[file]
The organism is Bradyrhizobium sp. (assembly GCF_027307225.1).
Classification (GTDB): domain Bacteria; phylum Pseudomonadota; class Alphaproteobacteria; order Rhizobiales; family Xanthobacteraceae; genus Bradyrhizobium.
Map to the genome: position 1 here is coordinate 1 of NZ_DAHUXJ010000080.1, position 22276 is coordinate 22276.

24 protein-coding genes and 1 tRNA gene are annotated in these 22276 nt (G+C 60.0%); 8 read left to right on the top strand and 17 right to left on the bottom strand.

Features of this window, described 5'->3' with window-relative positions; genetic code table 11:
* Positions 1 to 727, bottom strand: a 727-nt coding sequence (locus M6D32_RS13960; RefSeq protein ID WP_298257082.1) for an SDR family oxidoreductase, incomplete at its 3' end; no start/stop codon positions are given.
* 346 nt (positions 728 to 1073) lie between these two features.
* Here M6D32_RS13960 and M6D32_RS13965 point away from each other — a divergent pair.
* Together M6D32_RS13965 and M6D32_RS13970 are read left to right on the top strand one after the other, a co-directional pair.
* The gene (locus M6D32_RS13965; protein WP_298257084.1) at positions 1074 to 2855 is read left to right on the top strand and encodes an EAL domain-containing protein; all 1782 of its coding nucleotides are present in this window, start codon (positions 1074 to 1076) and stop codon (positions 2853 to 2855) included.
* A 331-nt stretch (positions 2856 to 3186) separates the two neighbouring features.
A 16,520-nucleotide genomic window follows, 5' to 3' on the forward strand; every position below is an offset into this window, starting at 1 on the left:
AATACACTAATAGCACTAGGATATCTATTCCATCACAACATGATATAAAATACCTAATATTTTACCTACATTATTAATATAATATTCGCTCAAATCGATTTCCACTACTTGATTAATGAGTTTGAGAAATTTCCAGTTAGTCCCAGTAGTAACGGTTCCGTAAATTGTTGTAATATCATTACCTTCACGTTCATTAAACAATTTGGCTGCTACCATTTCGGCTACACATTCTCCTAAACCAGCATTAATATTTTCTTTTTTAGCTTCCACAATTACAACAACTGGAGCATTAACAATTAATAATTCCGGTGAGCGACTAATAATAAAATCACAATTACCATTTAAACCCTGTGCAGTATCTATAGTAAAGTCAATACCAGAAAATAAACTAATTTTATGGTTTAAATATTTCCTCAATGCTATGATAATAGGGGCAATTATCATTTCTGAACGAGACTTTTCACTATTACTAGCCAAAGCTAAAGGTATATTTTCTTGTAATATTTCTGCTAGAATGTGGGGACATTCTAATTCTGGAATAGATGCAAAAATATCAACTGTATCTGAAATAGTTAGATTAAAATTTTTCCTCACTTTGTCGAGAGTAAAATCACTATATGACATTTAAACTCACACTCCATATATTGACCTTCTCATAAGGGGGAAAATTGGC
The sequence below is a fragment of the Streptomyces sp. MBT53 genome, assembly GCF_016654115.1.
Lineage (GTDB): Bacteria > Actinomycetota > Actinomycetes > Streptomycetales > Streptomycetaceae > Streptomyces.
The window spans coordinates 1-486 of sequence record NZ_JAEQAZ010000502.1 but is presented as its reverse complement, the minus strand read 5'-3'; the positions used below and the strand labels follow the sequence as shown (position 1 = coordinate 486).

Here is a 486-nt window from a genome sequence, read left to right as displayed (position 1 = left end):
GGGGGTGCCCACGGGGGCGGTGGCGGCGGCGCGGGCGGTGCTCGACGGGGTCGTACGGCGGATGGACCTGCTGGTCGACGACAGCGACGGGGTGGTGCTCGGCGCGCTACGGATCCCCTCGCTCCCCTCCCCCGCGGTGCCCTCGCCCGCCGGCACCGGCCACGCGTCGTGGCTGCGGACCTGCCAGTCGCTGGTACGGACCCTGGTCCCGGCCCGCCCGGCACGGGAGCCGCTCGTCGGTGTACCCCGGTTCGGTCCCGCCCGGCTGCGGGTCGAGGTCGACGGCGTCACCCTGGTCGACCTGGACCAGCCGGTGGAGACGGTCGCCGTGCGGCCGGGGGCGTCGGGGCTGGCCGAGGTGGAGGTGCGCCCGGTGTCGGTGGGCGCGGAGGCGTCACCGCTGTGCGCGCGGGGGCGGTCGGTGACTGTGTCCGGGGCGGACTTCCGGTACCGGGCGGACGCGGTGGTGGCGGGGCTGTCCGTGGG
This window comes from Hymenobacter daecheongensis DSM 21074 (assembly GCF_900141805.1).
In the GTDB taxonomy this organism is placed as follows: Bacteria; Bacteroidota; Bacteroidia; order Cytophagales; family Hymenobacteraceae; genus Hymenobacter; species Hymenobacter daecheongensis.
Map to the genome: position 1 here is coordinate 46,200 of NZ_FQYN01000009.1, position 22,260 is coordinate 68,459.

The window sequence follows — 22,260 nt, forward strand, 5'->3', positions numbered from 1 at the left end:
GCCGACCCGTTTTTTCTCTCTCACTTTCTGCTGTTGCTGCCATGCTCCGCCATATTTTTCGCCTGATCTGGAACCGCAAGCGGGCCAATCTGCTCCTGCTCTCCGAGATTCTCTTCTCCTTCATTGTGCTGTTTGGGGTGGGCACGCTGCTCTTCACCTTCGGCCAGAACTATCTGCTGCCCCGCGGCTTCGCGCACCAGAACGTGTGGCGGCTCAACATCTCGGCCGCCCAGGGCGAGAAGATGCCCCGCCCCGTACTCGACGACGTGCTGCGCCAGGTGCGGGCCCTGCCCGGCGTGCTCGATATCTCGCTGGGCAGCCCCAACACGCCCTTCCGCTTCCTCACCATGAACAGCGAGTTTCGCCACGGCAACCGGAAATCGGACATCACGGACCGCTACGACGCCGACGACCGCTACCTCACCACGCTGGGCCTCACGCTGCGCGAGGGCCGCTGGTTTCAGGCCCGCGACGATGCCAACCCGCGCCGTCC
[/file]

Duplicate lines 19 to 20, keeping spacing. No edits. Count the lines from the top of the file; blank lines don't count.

This window comes from Hymenobacter daecheongensis DSM 21074 (assembly GCF_900141805.1).
In the GTDB taxonomy this organism is placed as follows: Bacteria; Bacteroidota; Bacteroidia; order Cytophagales; family Hymenobacteraceae; genus Hymenobacter; species Hymenobacter daecheongensis.